At forty, Madame Wu is beautiful and much respected as the wife of one of China’s oldest upper-class houses. Her birthday wish is to find a young concubine for her husband and to move to separate quarters, starting a new chapter of her life. When her wish is granted, she finds herself at leisure, no longer consumed by running a sixty-person household. Now she’s free to read books previously forbidden her, to learn English, and to discover her own mind. The family in the compound are shocked at the results, especially when she begins learning from a progressive, excommunicated Catholic priest.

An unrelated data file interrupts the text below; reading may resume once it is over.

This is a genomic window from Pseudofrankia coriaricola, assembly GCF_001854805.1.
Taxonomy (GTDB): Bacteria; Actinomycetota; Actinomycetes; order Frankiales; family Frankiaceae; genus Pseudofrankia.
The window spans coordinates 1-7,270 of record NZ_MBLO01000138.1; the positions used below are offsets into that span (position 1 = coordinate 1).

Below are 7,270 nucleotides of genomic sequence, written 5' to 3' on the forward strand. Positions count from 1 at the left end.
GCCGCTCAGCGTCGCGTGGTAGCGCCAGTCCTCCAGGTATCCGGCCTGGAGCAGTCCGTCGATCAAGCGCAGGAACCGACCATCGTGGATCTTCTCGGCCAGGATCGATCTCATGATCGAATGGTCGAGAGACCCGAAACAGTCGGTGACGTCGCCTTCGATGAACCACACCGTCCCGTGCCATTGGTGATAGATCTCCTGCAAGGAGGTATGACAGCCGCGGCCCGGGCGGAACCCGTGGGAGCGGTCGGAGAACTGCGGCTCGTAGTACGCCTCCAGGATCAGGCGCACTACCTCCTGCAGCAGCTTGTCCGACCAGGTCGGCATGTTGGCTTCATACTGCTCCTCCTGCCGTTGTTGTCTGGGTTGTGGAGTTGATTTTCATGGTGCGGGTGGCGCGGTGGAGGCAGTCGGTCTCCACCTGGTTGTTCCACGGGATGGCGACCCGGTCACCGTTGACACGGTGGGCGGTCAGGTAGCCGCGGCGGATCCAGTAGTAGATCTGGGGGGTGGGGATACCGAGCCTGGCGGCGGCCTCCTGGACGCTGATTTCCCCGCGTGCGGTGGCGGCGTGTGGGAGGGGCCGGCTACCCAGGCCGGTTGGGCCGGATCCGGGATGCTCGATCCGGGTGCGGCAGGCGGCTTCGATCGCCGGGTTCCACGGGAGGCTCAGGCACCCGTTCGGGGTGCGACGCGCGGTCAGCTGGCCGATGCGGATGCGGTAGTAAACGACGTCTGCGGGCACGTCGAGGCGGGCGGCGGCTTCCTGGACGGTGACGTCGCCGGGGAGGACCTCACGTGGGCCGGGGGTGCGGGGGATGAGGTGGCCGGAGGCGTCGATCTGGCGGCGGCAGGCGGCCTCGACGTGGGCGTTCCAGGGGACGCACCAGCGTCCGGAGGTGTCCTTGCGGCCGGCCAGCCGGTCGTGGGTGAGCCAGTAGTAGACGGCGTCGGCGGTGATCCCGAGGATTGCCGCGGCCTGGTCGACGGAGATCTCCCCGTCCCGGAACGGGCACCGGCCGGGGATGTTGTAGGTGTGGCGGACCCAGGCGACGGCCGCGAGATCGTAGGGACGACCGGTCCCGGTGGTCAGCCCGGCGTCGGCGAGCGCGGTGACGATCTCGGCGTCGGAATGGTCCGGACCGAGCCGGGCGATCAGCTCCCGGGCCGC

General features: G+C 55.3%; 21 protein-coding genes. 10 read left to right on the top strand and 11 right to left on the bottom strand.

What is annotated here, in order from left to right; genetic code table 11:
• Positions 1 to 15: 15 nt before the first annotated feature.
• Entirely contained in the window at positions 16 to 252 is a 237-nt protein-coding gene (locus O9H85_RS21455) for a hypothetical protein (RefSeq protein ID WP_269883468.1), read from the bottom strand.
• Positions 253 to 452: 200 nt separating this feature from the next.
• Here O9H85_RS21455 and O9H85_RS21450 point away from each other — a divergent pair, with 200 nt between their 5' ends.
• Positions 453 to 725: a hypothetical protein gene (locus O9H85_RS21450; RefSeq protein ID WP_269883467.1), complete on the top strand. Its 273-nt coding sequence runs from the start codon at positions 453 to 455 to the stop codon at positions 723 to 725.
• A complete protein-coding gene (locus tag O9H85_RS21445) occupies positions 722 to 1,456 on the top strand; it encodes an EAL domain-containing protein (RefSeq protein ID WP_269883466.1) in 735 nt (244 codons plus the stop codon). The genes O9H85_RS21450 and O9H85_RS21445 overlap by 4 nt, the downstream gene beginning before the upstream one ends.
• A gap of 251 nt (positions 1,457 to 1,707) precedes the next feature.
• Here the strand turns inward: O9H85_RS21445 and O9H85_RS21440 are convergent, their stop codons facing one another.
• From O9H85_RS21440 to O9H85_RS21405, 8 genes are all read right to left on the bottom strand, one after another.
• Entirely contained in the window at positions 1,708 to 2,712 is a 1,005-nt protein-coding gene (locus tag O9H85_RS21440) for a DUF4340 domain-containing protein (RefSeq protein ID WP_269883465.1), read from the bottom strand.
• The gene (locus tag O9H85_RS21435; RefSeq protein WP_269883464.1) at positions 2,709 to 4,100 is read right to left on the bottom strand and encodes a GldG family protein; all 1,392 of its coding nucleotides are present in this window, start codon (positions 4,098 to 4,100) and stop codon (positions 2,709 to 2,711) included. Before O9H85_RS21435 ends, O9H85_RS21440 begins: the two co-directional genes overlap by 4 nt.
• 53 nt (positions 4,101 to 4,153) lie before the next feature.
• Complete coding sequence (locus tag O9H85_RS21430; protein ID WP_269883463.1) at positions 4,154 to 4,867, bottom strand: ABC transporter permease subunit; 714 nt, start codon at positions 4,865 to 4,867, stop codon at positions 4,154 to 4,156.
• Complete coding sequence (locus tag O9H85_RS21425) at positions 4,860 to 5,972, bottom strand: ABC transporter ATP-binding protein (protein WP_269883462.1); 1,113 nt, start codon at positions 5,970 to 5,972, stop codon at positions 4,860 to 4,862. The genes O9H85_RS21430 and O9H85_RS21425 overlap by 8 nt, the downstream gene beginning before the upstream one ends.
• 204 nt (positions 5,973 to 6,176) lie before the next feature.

In its depiction of life in the compound, Pavilion of Women includes some of Buck’s most enchanting writing about the seasons, daily rhythms, and customs of women in China. It is a delightful parable about the sexes, and of the profound and transformative effects of free thought.